Egypt In State of “Mess And Confusion”…Predictions Of Massive Violence

Clashes between protesters and plain-clothes government forces in the Egyptian capital, Cairo, February 2, 2011.

Egypt has gone from a bad dictatorship to worse…with lots of dead people in between.

Yesterday, Egypt’s High Court threw out its heavily Islamist parliament, reverting power to the military generals.  Today, with no constitution and no legislature, Mohamed ElBaradei, a man the Jerusalem Post calls a “stooge for Iran”, described Egypt’s current state of complete “mess and confusion” as having “led nowhere except the place we were at 18 months ago, but under even more adverse conditions”.  On the other hand, he describes the Muslim Brotherhood (75% of former parliament) as having “scared people right, left and centre with some of the extremist views put forward from them and other Islamist groups”.

As Egypt prepares for its national election just hours from now, The Cutting Edge News agrees and goes further, describing the high potential for massive violence:


In short, everything is confused and everything is a mess. All calculations are thrown to the wind. What this appears to be is a new military coup. What is the underlying theme? The armed forces concluded that an Islamist takeover was so dangerous for Egypt and for its own interests that it is better to risk civil war, a bloodbath, and tremendous unpopularity than to remain passive and turn over power. I believe this decision was made very reluctantly and not out of some lust for power by the generals. They have decided that they had no choice.

Yes, it is under legal cover, but nobody is going to see it as a group of judges — appointed by former President Hosni Mubarak, remember — looking deep into the law books and coming up with a carefully reasoned decision based on precedent. In theory, this will be seen by every Islamist — whether Salafi or Muslim Brotherhood — and by most of the liberals — who feel closer to the Islamists than to the government — as if the 2011 revolution has just been reversed. In preparation, the army prepared a new regulation allowing itself arrest anyone.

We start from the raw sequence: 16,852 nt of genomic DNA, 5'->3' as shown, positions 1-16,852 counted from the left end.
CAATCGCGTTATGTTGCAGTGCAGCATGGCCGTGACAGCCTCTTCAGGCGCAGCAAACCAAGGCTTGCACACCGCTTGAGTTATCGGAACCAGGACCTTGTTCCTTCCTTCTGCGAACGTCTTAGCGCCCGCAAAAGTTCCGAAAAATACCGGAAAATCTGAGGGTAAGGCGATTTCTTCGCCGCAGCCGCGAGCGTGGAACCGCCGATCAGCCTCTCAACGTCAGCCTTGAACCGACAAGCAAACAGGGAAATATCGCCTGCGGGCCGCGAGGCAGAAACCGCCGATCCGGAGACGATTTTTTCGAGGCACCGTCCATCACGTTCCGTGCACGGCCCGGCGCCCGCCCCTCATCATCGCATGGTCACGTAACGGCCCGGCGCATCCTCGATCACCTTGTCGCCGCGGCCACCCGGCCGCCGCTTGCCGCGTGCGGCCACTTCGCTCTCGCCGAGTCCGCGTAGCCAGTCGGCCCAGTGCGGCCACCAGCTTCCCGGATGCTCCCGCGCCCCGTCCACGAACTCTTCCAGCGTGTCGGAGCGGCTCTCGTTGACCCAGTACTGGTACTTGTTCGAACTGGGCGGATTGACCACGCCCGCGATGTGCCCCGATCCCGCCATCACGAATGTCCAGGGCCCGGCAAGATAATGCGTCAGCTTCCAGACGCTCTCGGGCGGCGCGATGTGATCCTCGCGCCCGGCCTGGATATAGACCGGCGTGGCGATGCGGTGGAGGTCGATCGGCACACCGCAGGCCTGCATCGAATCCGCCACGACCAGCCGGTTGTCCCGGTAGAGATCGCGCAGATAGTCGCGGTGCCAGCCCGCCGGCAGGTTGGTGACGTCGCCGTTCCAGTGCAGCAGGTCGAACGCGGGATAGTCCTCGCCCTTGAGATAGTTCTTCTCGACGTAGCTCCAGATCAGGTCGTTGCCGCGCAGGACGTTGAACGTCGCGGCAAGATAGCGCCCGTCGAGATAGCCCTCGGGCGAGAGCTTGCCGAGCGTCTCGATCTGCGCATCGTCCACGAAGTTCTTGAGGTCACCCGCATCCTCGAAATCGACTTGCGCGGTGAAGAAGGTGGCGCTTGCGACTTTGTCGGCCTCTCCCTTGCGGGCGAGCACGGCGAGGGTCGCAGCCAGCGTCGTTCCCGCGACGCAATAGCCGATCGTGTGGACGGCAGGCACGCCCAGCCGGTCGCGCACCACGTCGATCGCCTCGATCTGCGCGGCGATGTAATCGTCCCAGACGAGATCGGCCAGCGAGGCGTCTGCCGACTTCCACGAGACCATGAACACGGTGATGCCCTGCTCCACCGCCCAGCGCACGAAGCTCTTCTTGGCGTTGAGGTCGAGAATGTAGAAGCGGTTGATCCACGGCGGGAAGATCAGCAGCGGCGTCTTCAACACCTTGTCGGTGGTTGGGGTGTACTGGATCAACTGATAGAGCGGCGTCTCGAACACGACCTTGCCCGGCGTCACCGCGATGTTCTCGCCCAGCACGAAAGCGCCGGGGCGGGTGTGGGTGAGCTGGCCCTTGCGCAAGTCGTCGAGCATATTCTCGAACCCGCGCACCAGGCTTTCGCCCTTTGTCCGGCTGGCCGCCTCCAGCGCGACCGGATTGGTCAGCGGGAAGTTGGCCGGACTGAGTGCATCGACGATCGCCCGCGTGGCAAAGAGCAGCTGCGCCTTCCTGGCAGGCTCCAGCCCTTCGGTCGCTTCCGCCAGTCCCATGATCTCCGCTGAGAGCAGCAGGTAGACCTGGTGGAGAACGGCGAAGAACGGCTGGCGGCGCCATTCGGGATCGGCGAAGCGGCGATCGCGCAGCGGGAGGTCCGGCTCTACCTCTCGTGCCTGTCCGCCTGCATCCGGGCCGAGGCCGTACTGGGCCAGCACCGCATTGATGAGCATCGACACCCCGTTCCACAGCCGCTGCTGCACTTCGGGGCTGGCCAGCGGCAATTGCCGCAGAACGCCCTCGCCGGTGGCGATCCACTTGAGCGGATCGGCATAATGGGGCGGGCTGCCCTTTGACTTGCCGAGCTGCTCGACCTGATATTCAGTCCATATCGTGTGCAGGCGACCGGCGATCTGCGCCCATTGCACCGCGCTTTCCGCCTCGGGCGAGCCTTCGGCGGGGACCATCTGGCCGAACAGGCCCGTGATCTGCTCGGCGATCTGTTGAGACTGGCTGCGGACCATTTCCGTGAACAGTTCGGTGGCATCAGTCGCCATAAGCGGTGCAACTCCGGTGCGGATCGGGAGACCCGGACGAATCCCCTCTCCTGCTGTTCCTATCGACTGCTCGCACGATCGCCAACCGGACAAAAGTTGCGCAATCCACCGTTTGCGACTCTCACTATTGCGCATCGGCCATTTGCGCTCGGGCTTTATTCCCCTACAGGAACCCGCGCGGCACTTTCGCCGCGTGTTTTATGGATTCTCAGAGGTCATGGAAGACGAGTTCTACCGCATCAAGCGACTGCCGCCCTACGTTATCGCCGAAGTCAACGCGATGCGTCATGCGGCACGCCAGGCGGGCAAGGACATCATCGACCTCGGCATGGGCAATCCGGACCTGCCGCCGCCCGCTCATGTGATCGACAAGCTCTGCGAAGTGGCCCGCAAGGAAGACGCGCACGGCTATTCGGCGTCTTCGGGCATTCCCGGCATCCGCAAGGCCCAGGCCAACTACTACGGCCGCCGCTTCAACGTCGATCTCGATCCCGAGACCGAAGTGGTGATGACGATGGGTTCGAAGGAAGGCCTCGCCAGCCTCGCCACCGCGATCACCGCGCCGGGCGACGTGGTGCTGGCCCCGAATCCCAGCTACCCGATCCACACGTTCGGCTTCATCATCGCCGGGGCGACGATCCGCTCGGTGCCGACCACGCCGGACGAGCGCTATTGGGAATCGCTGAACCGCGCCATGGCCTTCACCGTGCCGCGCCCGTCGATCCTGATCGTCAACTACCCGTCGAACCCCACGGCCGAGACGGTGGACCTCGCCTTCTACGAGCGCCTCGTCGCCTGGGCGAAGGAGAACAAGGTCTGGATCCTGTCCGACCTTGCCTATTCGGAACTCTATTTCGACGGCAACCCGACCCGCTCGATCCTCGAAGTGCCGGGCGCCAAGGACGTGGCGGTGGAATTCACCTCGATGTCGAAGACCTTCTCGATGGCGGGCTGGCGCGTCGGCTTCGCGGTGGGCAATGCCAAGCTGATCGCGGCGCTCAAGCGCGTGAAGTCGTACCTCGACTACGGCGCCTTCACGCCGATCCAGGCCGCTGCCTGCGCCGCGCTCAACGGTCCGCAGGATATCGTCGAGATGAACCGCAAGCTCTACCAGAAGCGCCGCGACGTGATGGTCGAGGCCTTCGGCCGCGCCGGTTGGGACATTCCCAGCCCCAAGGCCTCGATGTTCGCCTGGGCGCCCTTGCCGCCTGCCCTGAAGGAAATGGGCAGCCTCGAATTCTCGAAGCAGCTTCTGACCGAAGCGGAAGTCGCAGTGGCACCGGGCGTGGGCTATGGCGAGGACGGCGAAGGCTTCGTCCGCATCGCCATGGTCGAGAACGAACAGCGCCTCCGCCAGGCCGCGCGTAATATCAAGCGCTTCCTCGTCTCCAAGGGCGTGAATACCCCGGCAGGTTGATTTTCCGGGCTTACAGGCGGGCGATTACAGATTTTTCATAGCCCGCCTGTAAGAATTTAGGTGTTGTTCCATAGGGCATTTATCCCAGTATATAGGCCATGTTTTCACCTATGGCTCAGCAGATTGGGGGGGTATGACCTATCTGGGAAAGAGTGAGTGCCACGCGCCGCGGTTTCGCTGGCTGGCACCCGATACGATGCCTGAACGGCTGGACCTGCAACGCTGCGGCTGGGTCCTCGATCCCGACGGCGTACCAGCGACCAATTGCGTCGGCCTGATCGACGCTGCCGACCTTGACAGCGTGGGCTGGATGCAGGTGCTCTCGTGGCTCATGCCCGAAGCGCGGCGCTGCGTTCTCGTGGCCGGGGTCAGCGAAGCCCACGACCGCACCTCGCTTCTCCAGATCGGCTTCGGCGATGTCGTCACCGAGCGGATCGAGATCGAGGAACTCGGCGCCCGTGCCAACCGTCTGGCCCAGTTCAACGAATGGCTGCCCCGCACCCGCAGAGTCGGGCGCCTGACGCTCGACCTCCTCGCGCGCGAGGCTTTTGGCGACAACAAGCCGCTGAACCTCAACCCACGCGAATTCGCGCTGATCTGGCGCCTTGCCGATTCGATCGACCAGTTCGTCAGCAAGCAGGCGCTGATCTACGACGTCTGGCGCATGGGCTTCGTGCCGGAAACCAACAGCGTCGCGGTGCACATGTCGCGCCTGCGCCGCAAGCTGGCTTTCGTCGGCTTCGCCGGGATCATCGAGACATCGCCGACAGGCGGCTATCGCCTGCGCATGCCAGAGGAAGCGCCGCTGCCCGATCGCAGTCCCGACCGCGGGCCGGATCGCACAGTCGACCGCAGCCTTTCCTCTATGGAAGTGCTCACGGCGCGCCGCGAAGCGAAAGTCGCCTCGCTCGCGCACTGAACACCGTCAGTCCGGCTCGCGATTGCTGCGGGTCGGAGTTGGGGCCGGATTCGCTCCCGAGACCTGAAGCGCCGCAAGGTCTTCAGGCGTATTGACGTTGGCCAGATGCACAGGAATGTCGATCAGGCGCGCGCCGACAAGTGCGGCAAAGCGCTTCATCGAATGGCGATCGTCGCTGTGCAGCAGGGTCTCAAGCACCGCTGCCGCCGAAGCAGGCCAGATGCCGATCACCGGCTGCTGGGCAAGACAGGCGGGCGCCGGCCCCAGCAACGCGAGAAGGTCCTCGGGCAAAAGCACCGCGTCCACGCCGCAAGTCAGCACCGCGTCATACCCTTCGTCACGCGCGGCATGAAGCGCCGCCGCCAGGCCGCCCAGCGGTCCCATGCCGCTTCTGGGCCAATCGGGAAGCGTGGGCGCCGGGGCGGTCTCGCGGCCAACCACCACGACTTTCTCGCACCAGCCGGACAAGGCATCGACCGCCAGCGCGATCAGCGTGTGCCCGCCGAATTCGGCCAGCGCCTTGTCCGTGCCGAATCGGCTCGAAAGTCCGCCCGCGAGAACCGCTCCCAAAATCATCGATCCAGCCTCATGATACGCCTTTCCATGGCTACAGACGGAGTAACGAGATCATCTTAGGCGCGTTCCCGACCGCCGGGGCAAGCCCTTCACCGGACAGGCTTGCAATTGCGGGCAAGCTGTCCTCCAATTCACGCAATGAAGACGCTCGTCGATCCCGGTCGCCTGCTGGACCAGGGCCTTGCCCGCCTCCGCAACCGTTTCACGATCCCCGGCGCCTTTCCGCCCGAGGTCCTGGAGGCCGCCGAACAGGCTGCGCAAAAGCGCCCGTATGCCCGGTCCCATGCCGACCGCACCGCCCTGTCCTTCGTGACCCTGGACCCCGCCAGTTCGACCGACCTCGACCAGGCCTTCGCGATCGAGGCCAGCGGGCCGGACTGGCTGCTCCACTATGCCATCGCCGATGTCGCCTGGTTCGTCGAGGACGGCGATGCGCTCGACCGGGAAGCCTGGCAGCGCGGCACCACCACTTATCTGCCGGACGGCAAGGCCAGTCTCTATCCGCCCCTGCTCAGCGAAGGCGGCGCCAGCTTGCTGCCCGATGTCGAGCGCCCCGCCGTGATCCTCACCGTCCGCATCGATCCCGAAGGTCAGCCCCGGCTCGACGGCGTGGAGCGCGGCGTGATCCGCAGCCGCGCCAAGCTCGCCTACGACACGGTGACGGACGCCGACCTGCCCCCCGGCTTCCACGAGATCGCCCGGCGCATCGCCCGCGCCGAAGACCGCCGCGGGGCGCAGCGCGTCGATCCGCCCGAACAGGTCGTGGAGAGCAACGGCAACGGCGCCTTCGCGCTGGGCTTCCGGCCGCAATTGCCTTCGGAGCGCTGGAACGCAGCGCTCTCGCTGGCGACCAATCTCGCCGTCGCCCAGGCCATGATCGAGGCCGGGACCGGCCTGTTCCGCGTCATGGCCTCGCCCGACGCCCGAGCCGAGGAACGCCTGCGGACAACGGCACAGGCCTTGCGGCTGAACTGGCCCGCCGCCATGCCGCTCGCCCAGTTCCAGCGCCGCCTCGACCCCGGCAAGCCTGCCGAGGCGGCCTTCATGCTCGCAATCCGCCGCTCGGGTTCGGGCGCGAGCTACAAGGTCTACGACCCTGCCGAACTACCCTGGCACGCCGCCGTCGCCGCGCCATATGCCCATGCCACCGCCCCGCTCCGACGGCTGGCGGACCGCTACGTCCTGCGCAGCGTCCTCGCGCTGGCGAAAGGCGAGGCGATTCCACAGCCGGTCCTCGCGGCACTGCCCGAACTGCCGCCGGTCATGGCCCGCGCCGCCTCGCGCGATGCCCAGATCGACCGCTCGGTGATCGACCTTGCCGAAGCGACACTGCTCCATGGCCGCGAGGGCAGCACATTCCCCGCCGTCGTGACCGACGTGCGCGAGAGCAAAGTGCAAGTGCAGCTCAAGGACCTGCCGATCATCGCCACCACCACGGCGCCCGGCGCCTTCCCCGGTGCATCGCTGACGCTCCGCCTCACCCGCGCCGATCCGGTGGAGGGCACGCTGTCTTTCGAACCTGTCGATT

Prediction: massive violence.

Still, there’s something strange going on. So far, the Muslim Brotherhood and Salafists have not reacted so strongly. Is it that they were caught unawares, or want to keep quiet because they think they’ll win the presidential election, or maybe there will be some kind of deal in which the Muslim Brotherhood backs down, most of the parliamentary members will be allowed to stay on, and the military will retain a lot of political power? Everything is up in the air? So far the Brotherhood doesn’t seem so upset by the decision. Why is that?

With typical journalistic “neutrality,” CNN’s Ben Wedeman reported from Cairo: “Those who don’t want to see a return to the oppression of the past … are very unhappy with this ruling.” What about the people who don’t want a radical Islamist regime and a Sharia state to become the oppression of the future?

I’m not saying that the armed forces told the justices to make such a ruling. But clearly by backing it up the generals are declaring their willingness to confront the Muslim Brotherhood and Salafists rather than let them take power. Is there a precedent for this? You bet there is: Algeria.

In 1991 the Islamic Salvation Front was on the verge of gaining victory. Before the second round of voting could be held, the army staged a coup to stop the election. The resulting war lasted more than a decade — in some respects, it’s still continuing today. Cost in lives? About 150,000 — 200,000 in a country whose population was about one-third that of contemporary Egypt. You do the math.

This is bad.  The Arab Spring has become the Arab Winter and they’re going to need a mortuary instead of a parliament building.

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